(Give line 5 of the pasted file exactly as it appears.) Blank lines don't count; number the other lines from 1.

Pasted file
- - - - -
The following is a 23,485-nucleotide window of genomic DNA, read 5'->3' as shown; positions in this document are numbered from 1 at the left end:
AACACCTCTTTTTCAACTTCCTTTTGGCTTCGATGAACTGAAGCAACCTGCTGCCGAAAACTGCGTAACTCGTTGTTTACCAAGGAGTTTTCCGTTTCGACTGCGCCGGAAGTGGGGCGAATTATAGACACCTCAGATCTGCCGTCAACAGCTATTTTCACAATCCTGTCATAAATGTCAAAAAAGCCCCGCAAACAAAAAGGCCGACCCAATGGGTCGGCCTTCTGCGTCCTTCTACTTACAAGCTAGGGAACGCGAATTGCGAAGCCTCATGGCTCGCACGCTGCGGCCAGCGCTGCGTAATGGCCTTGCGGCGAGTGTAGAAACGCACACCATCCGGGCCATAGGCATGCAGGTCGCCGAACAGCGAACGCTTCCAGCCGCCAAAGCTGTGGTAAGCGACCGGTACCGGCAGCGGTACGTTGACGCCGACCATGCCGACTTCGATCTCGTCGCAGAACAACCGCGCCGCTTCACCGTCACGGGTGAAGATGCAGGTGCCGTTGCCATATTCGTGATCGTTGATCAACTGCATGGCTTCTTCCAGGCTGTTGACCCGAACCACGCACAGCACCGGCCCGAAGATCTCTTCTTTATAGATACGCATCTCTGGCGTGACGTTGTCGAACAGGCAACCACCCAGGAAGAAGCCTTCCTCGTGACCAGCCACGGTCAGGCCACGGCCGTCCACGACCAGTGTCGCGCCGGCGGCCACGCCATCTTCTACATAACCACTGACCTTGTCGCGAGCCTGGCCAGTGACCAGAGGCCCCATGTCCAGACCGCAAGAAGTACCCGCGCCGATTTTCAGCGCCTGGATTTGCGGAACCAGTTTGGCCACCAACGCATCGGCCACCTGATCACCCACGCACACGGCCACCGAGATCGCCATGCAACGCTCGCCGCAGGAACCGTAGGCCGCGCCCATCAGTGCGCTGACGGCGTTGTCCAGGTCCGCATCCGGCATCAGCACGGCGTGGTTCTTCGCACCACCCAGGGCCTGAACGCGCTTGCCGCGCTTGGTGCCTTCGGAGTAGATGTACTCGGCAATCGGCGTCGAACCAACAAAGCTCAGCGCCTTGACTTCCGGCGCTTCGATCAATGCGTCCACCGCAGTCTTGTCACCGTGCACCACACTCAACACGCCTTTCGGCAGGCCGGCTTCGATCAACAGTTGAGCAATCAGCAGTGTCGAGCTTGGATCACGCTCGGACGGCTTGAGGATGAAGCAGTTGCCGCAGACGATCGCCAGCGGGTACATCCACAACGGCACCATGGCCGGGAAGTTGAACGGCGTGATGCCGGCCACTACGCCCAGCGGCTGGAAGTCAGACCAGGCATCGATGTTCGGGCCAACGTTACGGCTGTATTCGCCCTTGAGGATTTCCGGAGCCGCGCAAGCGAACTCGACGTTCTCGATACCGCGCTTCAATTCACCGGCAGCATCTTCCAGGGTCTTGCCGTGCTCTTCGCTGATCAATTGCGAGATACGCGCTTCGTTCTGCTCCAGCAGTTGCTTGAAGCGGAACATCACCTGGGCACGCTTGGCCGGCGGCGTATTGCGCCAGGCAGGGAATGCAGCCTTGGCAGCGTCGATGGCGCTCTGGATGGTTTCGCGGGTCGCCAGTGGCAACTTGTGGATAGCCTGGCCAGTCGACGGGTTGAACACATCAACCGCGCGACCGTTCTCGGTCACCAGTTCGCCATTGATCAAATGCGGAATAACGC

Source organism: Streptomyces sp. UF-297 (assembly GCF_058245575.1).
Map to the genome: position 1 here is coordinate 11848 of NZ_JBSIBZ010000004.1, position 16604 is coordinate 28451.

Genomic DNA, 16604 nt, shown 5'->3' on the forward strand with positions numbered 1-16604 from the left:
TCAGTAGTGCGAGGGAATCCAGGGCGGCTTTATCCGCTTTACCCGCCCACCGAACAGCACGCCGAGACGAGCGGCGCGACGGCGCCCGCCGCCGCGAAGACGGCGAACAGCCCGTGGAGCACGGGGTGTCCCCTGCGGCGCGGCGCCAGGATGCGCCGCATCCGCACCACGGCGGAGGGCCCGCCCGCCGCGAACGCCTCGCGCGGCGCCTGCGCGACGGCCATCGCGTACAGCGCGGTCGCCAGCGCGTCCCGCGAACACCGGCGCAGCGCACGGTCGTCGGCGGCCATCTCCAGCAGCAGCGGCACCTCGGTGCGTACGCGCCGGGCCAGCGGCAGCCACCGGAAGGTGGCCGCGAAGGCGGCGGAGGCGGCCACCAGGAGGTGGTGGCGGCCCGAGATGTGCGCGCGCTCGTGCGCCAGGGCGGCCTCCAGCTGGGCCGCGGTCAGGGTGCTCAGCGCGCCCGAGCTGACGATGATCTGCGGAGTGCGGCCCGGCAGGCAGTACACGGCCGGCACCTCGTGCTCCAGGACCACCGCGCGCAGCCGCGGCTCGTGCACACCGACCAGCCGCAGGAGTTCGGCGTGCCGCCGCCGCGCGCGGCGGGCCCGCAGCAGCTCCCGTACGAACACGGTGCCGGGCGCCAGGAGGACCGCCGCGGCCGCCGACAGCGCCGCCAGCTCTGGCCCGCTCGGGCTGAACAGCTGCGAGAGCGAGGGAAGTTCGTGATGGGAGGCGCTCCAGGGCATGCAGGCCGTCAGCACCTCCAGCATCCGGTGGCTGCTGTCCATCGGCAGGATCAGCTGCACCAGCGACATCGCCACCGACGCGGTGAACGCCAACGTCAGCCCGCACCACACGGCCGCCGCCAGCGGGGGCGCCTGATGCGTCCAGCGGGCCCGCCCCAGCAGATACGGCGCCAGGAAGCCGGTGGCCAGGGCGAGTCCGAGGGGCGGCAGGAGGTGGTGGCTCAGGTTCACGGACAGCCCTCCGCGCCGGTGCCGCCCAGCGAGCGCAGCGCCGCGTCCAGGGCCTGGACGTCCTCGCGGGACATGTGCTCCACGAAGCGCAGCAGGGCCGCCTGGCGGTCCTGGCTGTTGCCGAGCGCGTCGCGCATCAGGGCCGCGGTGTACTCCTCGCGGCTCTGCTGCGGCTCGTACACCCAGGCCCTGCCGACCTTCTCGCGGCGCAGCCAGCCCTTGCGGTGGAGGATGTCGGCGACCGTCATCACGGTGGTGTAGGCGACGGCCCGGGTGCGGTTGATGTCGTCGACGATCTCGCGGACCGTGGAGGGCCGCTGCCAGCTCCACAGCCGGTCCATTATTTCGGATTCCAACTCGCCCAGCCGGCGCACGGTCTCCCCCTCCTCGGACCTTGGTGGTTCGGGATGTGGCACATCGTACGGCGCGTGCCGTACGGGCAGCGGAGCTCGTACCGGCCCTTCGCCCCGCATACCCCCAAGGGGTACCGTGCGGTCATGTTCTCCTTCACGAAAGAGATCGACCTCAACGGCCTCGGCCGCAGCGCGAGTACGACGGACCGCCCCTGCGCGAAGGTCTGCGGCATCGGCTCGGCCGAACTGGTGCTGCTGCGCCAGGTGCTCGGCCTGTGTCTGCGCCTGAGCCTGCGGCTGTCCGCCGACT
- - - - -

Genomic DNA, 16604 nt, shown 5'->3' on the forward strand with positions numbered 1-16604 from the left: